Professor Ephraim Frei, was a pioneer of electronics research in Israel and a founding member of the Weizmann Institute of Science's Electronics Department (precursor of the Department of Physics of Complex Systems) which he headed from 1961 to 1977.

Frei was born in Vienna, Austria, in 1912. He received his Ph.D. in Physics from the University of Vienna in 1936, immigrated to Palestine in 1938 and joined the Hebrew University of Jerusalem as a senior scholar. During World War II he served in the British Army and at the British embassy in Athens. While in Greece, as a member of the Haganah, he built clandestine radio stations that were used to communicate with boats smuggling refugees from Europe to Palestine. Between 1948 and 1950 he headed a group at Hemed (Hayl Mada-Science Forces) developing electronics for Israel’s pressing security needs. In 1950, he was sent to the Institute of Advanced Studies in Princeton, N.J. where he joined the history-making research team headed by John Von Neumann that pioneered the development of computers. In 1953, Frei joined the Weizmann Institute of Science where he spearheaded the efforts in electronics research.

Over the course of several decades, Frei figured prominently in the development of the medical uses of magnetism. He led seminal studies on the effects of electromagnetic fields on different materials, including living tissues and to distinguish between cancerous and healthy cells. Numerous practical applications resulted from Frei’s research. Among them are a miniature apparatus for recording brain impulses, a cardiac pacemaker with externally-charged batteries, a new type of flat loudspeaker, and a pencil-point-sized magnetic device that was guided to its target by magnetic fields for use in medical diagnosis, therapy and surgery.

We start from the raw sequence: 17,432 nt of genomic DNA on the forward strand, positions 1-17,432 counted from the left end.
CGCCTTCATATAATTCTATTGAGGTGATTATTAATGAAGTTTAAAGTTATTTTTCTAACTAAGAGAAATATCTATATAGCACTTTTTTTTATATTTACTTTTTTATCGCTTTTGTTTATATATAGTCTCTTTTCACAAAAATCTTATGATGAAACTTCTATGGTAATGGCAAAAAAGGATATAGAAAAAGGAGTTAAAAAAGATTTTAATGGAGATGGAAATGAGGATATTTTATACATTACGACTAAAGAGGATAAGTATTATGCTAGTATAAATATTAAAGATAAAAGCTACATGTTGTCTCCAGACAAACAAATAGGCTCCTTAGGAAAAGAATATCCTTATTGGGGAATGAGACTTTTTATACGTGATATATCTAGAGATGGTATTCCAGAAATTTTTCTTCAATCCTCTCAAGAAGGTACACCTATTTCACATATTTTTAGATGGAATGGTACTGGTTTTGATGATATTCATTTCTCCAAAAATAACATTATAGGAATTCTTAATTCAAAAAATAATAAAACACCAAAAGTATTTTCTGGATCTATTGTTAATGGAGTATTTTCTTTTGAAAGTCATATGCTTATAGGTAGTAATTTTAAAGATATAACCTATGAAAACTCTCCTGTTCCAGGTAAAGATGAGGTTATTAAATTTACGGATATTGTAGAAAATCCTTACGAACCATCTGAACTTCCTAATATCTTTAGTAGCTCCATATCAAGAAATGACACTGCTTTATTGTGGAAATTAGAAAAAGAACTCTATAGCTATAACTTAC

Frei was awarded Tel Aviv’s Weizmann Prize and was one of the first Israelis to be elected a Fellow of the Institute of Electrical and Electronics Engineers (IEEE), “for contributions to magnetic transducers and ferromagnetism, medical electronics and education.” He was on the editorial board of several journals, served on numerous national and international committees, and chaired several major international scientific conferences on biomedical engineering and physics.

His long and variegated career was dominated by his idealism, his ambition to help his people and his country through his research in medical electronics and his work on projects that aided in the defense of the State of Israel. Despite his many achievements, Frei remained always unassuming, gentle and considerate. He was an esteemed mentor to many students and colleagues. He is survived by his daughter Leah, son Michael, 16 grandchildren and seven great grandchildren.